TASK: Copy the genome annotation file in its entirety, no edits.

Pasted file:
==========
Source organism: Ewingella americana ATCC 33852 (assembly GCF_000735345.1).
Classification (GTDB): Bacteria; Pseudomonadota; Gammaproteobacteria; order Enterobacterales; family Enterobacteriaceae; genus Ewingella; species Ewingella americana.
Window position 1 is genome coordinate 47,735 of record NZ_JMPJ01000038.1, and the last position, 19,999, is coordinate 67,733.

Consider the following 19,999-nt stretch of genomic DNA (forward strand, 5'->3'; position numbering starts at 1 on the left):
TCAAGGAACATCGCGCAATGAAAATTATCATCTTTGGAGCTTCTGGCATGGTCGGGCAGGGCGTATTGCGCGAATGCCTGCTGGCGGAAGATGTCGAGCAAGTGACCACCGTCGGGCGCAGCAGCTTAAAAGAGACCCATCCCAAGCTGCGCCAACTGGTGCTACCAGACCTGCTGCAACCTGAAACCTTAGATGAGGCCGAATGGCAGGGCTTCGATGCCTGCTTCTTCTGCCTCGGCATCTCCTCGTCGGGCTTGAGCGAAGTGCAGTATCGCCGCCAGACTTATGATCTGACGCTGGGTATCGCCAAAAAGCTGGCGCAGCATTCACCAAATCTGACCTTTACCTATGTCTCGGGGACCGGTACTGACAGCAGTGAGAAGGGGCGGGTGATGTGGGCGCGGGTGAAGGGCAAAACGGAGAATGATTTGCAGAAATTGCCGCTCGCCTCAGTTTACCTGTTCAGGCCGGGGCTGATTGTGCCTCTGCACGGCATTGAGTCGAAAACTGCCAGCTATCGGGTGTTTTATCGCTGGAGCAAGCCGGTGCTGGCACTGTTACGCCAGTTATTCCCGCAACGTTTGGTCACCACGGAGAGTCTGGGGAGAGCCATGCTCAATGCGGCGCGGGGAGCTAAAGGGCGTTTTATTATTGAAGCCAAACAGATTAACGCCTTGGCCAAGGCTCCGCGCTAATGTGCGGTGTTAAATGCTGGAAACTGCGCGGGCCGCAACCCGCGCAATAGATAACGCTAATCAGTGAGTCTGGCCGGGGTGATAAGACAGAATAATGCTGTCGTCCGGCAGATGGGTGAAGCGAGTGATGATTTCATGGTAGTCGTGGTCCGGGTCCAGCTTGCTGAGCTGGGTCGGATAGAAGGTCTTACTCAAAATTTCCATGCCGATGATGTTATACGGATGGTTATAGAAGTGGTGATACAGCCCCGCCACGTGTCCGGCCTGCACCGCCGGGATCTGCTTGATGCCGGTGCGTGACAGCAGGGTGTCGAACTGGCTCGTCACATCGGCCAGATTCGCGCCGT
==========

Source organism: Ewingella americana ATCC 33852 (assembly GCF_000735345.1).
Classification (GTDB): Bacteria; Pseudomonadota; Gammaproteobacteria; order Enterobacterales; family Enterobacteriaceae; genus Ewingella; species Ewingella americana.
Window position 1 is genome coordinate 47,735 of record NZ_JMPJ01000038.1, and the last position, 19,999, is coordinate 67,733.

Consider the following 19,999-nt stretch of genomic DNA (forward strand, 5'->3'; position numbering starts at 1 on the left):
TCAAGGAACATCGCGCAATGAAAATTATCATCTTTGGAGCTTCTGGCATGGTCGGGCAGGGCGTATTGCGCGAATGCCTGCTGGCGGAAGATGTCGAGCAAGTGACCACCGTCGGGCGCAGCAGCTTAAAAGAGACCCATCCCAAGCTGCGCCAACTGGTGCTACCAGACCTGCTGCAACCTGAAACCTTAGATGAGGCCGAATGGCAGGGCTTCGATGCCTGCTTCTTCTGCCTCGGCATCTCCTCGTCGGGCTTGAGCGAAGTGCAGTATCGCCGCCAGACTTATGATCTGACGCTGGGTATCGCCAAAAAGCTGGCGCAGCATTCACCAAATCTGACCTTTACCTATGTCTCGGGGACCGGTACTGACAGCAGTGAGAAGGGGCGGGTGATGTGGGCGCGGGTGAAGGGCAAAACGGAGAATGATTTGCAGAAATTGCCGCTCGCCTCAGTTTACCTGTTCAGGCCGGGGCTGATTGTGCCTCTGCACGGCATTGAGTCGAAAACTGCCAGCTATCGGGTGTTTTATCGCTGGAGCAAGCCGGTGCTGGCACTGTTACGCCAGTTATTCCCGCAACGTTTGGTCACCACGGAGAGTCTGGGGAGAGCCATGCTCAATGCGGCGCGGGGAGCTAAAGGGCGTTTTATTATTGAAGCCAAACAGATTAACGCCTTGGCCAAGGCTCCGCGCTAATGTGCGGTGTTAAATGCTGGAAACTGCGCGGGCCGCAACCCGCGCAATAGATAACGCTAATCAGTGAGTCTGGCCGGGGTGATAAGACAGAATAATGCTGTCGTCCGGCAGATGGGTGAAGCGAGTGATGATTTCATGGTAGTCGTGGTCCGGGTCCAGCTTGCTGAGCTGGGTCGGATAGAAGGTCTTACTCAAAATTTCCATGCCGATGATGTTATACGGATGGTTATAGAAGTGGTGATACAGCCCCGCCACGTGTCCGGCCTGCACCGCCGGGATCTGCTTGATGCCGGTGCGTGACAGCAGGGTGTCGAACTGGCTCGTCACATCGGCCAGATTCGCGCCGT